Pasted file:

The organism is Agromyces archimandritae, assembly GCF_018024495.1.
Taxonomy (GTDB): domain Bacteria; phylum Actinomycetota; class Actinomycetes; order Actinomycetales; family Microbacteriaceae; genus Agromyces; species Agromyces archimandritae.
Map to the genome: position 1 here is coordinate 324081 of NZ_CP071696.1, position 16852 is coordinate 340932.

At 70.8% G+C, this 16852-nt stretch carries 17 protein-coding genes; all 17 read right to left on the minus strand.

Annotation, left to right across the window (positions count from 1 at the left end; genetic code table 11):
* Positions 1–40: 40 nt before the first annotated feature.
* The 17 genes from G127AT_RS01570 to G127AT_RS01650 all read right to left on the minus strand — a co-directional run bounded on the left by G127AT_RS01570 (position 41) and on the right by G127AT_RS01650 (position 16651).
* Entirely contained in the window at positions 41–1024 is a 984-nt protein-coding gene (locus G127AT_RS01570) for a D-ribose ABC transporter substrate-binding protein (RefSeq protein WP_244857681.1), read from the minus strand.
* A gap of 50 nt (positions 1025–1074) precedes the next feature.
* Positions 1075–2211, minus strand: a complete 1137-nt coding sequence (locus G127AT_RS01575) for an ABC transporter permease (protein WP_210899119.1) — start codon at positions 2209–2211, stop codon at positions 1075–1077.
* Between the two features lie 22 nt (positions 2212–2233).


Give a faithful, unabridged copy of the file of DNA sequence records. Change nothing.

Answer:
The organism is Agromyces archimandritae, assembly GCF_018024495.1.
Taxonomy (GTDB): domain Bacteria; phylum Actinomycetota; class Actinomycetes; order Actinomycetales; family Microbacteriaceae; genus Agromyces; species Agromyces archimandritae.
Map to the genome: position 1 here is coordinate 324081 of NZ_CP071696.1, position 16852 is coordinate 340932.

At 70.8% G+C, this 16852-nt stretch carries 17 protein-coding genes; all 17 read right to left on the minus strand.

Annotation, left to right across the window (positions count from 1 at the left end; genetic code table 11):
* Positions 1–40: 40 nt before the first annotated feature.
* The 17 genes from G127AT_RS01570 to G127AT_RS01650 all read right to left on the minus strand — a co-directional run bounded on the left by G127AT_RS01570 (position 41) and on the right by G127AT_RS01650 (position 16651).
* Entirely contained in the window at positions 41–1024 is a 984-nt protein-coding gene (locus G127AT_RS01570) for a D-ribose ABC transporter substrate-binding protein (RefSeq protein WP_244857681.1), read from the minus strand.
* A gap of 50 nt (positions 1025–1074) precedes the next feature.
* Positions 1075–2211, minus strand: a complete 1137-nt coding sequence (locus G127AT_RS01575) for an ABC transporter permease (protein WP_210899119.1) — start codon at positions 2209–2211, stop codon at positions 1075–1077.
* Between the two features lie 22 nt (positions 2212–2233).